'Years' before Google Glass arrives in Europe?

There's no European Explorer program on the agenda, but Google's Moonshot team is giving Europe's lawmakers a sneak peek.

European law makers and privacy wonks may be breathing a sigh of relief this week after reports that Google Glass won't make its way to Europe for years.

Google is planning to launch its networked frames commercially in the US by 2014, but it looks as though that won't happen in Europe for some time yet.

According to a Wall Street Journal report, Google isn't planning to launch Glass in Europe for years, but nonetheless already begun laying the groundwork for a future release. (ZDNet has asked Google for confirmation and will update the story if it receives any.)

Six members of Google's Moonshot team landed in Brussels this week to show off Glass to media and law makers, highlighting the headset's capabilities and limitations, the paper reported. The group's are set to visit other destinations including France and Germany, the WSJ said.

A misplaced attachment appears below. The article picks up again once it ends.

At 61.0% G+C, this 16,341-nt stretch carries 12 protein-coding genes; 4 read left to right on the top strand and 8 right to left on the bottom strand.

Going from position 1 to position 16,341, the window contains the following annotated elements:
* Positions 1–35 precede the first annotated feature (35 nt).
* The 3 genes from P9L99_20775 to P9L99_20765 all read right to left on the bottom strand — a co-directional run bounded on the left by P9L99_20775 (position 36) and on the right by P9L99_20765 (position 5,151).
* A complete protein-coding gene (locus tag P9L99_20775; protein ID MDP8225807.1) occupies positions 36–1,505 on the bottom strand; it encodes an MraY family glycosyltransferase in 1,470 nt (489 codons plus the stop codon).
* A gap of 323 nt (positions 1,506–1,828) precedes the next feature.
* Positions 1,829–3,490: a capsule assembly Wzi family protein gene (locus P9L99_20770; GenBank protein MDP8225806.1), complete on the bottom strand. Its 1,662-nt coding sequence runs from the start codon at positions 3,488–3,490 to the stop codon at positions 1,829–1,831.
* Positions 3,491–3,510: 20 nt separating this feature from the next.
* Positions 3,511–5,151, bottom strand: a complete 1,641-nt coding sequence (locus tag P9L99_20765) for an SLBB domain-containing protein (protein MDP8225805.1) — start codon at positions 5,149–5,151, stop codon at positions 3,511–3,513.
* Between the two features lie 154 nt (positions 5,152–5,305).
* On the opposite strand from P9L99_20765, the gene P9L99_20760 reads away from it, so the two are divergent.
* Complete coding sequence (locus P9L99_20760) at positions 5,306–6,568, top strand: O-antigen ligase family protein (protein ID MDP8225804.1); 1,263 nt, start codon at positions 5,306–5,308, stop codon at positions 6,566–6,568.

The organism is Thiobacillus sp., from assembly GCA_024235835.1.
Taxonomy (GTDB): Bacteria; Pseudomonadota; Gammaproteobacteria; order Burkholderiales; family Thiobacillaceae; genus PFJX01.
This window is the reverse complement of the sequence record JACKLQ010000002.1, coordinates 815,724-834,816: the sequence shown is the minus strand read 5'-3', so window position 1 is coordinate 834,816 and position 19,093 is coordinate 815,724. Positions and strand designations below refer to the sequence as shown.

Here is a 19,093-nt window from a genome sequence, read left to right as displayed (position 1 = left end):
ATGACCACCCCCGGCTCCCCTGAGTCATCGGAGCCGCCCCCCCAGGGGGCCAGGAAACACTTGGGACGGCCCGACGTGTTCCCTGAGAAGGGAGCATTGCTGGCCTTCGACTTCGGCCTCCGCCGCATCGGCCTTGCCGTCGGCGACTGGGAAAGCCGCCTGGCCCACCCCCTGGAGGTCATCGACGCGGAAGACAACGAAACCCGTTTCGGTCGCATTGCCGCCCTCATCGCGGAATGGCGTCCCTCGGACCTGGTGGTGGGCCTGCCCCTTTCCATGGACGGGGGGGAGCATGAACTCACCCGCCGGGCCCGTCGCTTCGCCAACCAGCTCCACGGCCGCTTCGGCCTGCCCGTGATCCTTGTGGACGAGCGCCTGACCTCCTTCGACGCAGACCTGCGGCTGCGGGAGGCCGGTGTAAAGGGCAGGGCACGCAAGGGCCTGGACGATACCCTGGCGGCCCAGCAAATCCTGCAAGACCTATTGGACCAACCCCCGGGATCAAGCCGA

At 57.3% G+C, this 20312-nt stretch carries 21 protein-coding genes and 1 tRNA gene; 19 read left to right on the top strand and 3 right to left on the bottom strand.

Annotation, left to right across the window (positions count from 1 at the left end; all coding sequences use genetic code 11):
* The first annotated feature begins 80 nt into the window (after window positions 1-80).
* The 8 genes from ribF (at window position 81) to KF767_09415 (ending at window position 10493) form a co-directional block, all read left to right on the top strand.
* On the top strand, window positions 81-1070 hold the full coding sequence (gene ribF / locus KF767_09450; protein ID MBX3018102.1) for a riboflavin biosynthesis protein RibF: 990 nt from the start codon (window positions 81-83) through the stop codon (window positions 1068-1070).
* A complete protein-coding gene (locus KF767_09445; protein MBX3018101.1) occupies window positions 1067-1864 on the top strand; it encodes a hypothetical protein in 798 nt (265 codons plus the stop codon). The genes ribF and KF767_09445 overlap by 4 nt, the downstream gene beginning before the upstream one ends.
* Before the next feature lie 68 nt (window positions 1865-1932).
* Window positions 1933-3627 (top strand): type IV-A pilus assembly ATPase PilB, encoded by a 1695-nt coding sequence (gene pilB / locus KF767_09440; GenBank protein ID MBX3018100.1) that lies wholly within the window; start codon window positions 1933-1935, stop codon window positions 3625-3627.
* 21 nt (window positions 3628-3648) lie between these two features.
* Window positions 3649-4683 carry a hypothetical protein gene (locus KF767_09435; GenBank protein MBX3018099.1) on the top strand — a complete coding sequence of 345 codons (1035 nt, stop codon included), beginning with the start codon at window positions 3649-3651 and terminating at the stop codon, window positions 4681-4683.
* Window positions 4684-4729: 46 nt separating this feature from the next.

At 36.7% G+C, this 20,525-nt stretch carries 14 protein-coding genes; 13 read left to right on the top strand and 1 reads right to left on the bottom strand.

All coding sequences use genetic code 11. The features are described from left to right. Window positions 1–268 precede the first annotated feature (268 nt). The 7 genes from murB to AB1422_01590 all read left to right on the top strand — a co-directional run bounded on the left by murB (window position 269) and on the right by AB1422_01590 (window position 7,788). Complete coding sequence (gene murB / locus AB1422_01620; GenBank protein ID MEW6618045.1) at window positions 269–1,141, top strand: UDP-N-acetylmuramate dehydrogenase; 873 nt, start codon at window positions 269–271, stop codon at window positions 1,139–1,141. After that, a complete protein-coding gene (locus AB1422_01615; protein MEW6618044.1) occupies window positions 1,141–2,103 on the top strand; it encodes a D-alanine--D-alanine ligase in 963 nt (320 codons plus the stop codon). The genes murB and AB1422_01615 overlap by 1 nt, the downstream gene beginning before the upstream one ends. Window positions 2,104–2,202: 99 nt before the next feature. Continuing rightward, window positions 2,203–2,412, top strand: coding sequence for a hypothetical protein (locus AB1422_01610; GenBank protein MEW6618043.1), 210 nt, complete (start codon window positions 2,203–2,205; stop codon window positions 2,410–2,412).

Google's message, according to the report, was that the headset is not designed to take snapshots in public and then process images through facial recognition software (which has been banned on Glass for now ); nor scroll through Facebook posts while talking to friends. It is however, Google says, meant to help find directions, take photos, make calls, search the internet, and post things on social media.

As Google rolled out its Explorer Program earlier this year to around 8,000 members of the public, its seemingly imminent full public release raised concerns in numerous quarters. Following an earlier attempt in the US to ban drivers from using Glass on the roads, the UK's Department of Transport asked police to ensure that people don't use it while driving. 

Europe is not alone in taking issue with the Google hardware. In June, Canada's privacy commissioner Jennifer Stoddart fired off a letter to Google CEO Larry Page demanding answers to privacy concerns she had with Google Glass. The letter was co-signed by Jacob Kohnstamm, chairman of Europe's Article 29 Working Party, on behalf of 24 EU countries, as well as privacy commissioners from Australia, New Zealand and Mexico. 


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